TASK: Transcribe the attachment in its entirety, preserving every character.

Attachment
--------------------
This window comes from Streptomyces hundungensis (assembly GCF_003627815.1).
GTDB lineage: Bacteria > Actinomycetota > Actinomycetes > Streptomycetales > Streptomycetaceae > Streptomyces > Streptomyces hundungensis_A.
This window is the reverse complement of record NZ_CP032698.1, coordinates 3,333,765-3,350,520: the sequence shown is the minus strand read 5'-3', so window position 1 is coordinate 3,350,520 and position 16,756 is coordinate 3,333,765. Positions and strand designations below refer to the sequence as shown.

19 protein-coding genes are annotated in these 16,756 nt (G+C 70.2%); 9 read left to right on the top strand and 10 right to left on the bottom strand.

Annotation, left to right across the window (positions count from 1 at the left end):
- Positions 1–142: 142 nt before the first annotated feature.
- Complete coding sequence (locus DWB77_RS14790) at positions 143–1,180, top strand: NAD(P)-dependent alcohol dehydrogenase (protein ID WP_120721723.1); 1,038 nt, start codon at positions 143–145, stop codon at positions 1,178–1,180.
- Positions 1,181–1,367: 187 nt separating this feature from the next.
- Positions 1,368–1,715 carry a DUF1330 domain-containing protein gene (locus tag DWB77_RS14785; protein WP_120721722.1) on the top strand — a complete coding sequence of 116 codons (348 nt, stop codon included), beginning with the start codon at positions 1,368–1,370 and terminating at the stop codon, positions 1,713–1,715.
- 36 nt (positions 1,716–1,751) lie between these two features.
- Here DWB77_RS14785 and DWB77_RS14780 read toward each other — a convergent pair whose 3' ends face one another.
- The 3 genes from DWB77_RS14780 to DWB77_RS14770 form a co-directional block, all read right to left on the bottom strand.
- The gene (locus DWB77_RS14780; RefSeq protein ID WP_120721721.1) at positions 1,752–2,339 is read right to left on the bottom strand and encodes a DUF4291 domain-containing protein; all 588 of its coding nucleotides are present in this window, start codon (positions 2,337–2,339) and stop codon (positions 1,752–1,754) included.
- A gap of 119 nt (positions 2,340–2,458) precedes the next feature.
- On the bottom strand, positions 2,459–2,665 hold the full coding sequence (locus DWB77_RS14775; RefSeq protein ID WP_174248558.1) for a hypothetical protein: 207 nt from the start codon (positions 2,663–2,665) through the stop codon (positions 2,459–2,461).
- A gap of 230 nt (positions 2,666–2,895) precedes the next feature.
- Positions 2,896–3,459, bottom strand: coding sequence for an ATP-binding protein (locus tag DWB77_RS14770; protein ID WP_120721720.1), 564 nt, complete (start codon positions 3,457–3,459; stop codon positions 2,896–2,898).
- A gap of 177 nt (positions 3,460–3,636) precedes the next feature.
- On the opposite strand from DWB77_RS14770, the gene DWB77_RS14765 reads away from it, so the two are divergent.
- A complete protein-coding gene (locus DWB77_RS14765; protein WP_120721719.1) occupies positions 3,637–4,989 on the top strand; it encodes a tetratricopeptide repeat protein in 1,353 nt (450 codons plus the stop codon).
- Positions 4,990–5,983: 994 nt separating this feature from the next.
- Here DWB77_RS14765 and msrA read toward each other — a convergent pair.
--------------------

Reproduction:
This window comes from Streptomyces hundungensis (assembly GCF_003627815.1).
GTDB lineage: Bacteria > Actinomycetota > Actinomycetes > Streptomycetales > Streptomycetaceae > Streptomyces > Streptomyces hundungensis_A.
This window is the reverse complement of record NZ_CP032698.1, coordinates 3,333,765-3,350,520: the sequence shown is the minus strand read 5'-3', so window position 1 is coordinate 3,350,520 and position 16,756 is coordinate 3,333,765. Positions and strand designations below refer to the sequence as shown.

19 protein-coding genes are annotated in these 16,756 nt (G+C 70.2%); 9 read left to right on the top strand and 10 right to left on the bottom strand.

Annotation, left to right across the window (positions count from 1 at the left end):
- Positions 1–142: 142 nt before the first annotated feature.
- Complete coding sequence (locus DWB77_RS14790) at positions 143–1,180, top strand: NAD(P)-dependent alcohol dehydrogenase (protein ID WP_120721723.1); 1,038 nt, start codon at positions 143–145, stop codon at positions 1,178–1,180.
- Positions 1,181–1,367: 187 nt separating this feature from the next.
- Positions 1,368–1,715 carry a DUF1330 domain-containing protein gene (locus tag DWB77_RS14785; protein WP_120721722.1) on the top strand — a complete coding sequence of 116 codons (348 nt, stop codon included), beginning with the start codon at positions 1,368–1,370 and terminating at the stop codon, positions 1,713–1,715.
- 36 nt (positions 1,716–1,751) lie between these two features.
- Here DWB77_RS14785 and DWB77_RS14780 read toward each other — a convergent pair whose 3' ends face one another.
- The 3 genes from DWB77_RS14780 to DWB77_RS14770 form a co-directional block, all read right to left on the bottom strand.
- The gene (locus DWB77_RS14780; RefSeq protein ID WP_120721721.1) at positions 1,752–2,339 is read right to left on the bottom strand and encodes a DUF4291 domain-containing protein; all 588 of its coding nucleotides are present in this window, start codon (positions 2,337–2,339) and stop codon (positions 1,752–1,754) included.
- A gap of 119 nt (positions 2,340–2,458) precedes the next feature.
- On the bottom strand, positions 2,459–2,665 hold the full coding sequence (locus DWB77_RS14775; RefSeq protein ID WP_174248558.1) for a hypothetical protein: 207 nt from the start codon (positions 2,663–2,665) through the stop codon (positions 2,459–2,461).
- A gap of 230 nt (positions 2,666–2,895) precedes the next feature.
- Positions 2,896–3,459, bottom strand: coding sequence for an ATP-binding protein (locus tag DWB77_RS14770; protein ID WP_120721720.1), 564 nt, complete (start codon positions 3,457–3,459; stop codon positions 2,896–2,898).
- A gap of 177 nt (positions 3,460–3,636) precedes the next feature.
- On the opposite strand from DWB77_RS14770, the gene DWB77_RS14765 reads away from it, so the two are divergent.
- A complete protein-coding gene (locus DWB77_RS14765; protein WP_120721719.1) occupies positions 3,637–4,989 on the top strand; it encodes a tetratricopeptide repeat protein in 1,353 nt (450 codons plus the stop codon).
- Positions 4,990–5,983: 994 nt separating this feature from the next.
- Here DWB77_RS14765 and msrA read toward each other — a convergent pair.